Other New Orleans appearances noted are by the Four Marx Brothers (initially featuring Gummo as the fourth brother) for a week in May of 1913 at the Greenwall Theater and two final appearances in January of 1916 and October of 1917 while working the Orpheum circuit at the historic Orpheum Theatre.
While only a few dedicated fans are aware of Gummo (real name Milton Marx), the youngest of the original Four Marx Brothers, Bader gives insight into the dynamic of the four older brothers, who were all equal partners.
“The thing is you have to understand is that Groucho (real name Julius Marx) enabled this family to become the Marx Brothers because he had the initial success and they piggy-backed onto him,” Bader explained. Bader went on to say Groucho was actually held back by having to take on the added weight of Gummo and Harpo (real name Adolph, later changed to Arthur Marx). In 1912 oldest brother Chico (real name Leonard Marx), already working in vaudeville, joined with his brothers, but Groucho was still at the focus of the group. “He was the fixture of the act,” Bader said about the quick-witted Groucho, whose storied career went on to TV shows like “You Bet Your Life” and who entertained thousands at a time in live concert appearances.
Bader dropped another unexpected bomb. “Harpo was completely hopeless when he started and he developed something rather amazing in a really short time, but he was absolutely the worst singer ever in vaudeville by everyone’s account. They just told him ‘Move your lips when Groucho moves his lips and don’t make a sound.’”
Minnie, who often toured with her sons as manager, encouraged everyone to get into the act. “Her theory was: ‘If we’re getting sixty-five bucks a week as a trio, we’ll make it a quartet and get a hundred.’ ” Bader posited. “She was not wrong.”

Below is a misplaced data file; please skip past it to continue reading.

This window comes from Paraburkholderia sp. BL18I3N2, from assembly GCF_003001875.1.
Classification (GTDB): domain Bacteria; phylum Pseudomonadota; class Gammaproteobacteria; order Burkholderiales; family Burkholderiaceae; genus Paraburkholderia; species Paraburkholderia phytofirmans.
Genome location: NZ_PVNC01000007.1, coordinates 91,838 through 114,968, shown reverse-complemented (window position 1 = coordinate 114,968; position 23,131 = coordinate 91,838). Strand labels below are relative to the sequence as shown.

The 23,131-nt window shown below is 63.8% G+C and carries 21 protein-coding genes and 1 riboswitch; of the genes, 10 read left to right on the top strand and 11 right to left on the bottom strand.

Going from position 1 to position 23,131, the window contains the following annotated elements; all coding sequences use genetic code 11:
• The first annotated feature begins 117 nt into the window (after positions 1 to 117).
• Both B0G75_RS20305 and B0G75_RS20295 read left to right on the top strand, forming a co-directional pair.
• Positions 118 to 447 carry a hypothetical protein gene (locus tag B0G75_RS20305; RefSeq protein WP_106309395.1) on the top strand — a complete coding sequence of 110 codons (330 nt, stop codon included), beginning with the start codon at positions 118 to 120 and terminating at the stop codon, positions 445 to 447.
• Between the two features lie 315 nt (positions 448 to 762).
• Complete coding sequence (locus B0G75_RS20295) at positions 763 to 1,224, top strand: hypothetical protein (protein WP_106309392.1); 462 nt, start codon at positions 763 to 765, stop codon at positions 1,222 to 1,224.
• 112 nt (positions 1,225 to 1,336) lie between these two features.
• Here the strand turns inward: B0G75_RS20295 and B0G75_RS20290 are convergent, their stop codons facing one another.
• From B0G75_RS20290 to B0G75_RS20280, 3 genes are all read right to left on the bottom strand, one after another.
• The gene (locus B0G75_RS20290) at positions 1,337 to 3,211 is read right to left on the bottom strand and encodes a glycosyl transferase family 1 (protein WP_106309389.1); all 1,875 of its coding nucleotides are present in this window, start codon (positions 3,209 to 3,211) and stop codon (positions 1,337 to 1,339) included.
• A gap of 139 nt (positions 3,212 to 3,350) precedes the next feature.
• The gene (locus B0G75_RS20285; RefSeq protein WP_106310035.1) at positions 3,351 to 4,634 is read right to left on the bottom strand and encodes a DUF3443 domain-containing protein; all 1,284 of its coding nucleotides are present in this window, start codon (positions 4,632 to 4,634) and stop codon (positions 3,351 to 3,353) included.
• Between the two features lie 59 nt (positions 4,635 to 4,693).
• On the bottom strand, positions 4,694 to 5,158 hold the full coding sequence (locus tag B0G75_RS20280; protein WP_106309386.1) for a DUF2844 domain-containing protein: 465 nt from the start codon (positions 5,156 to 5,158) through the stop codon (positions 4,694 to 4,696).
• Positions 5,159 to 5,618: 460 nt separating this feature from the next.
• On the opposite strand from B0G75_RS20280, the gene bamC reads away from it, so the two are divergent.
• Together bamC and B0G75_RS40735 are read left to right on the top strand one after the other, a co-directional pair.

Unlike his three older brothers, Gummo hated show business. More than anything, he wanted out and after 11 years with the Four Marx Brothers, he left the act. At that point, their youngest brother Zeppo (real name Herbert Marx) was brought in, but not as an equal partner. He was put on salary.
Bader pointed out that the conditions the original Four Marx Brothers worked under at that time were quite dreadful. “They worked the worst circuits, they traveled terribly, they suffered really horrendous conditions on the road,” he said.
So, when Zeppo joined them in 1918, he was a young upstart coming into an established act. “They didn’t want to give him a full partnership because he probably didn’t deserve one. He was 17 years old and he was stepping into a very successful business,” Bader noted.
“The unfortunate thing for Zeppo is that they gave him the role that Gummo played with his limited abilities and his limited desire. Zeppo could have done much more,” he continued “He was a pretty talented guy and he had skill as a singer and an actor. They just didn’t need it.”
As a result, Zeppo became resentful of his older, more successful brothers and actively campaigned for an equal partnership, which they never gave him. When he finally left the group to become a very successful talent agent, he was 33 years old and had spent 16 years, or roughly half of his life, as the fourth Marx Brother.
What kept him in the Four Marx Brothers even longer than he had planned was the stock market crash and the Great Depression, Bader said. “When most of America was out of work, here’s a guy who gets to go onstage and sing and do some straight lines for $500 a week. Not a bad gig.”
While it is generally acknowledged that Groucho was the glue that kept the act together, the oldest brother, Chico, was probably the most self-destructive and regularly brought chaos and disorder into their lives. The reasons were his unchecked and inveterate gambling and his constant womanizing.
In fact the nickname he earned was an unflattering reference to his “chicken chasing,” a practice employed by vaudeville producers, who would book female acts with the expectation that they would enjoy sexual favors as a result. The nickname wasn’t intended to be cute. On the contrary, it was an indicator to others that he was a rake, a sexual predator, according to Bader. “Today these guys would have been indicted,” he admitted. “Unfortunately, everyone was doing it.”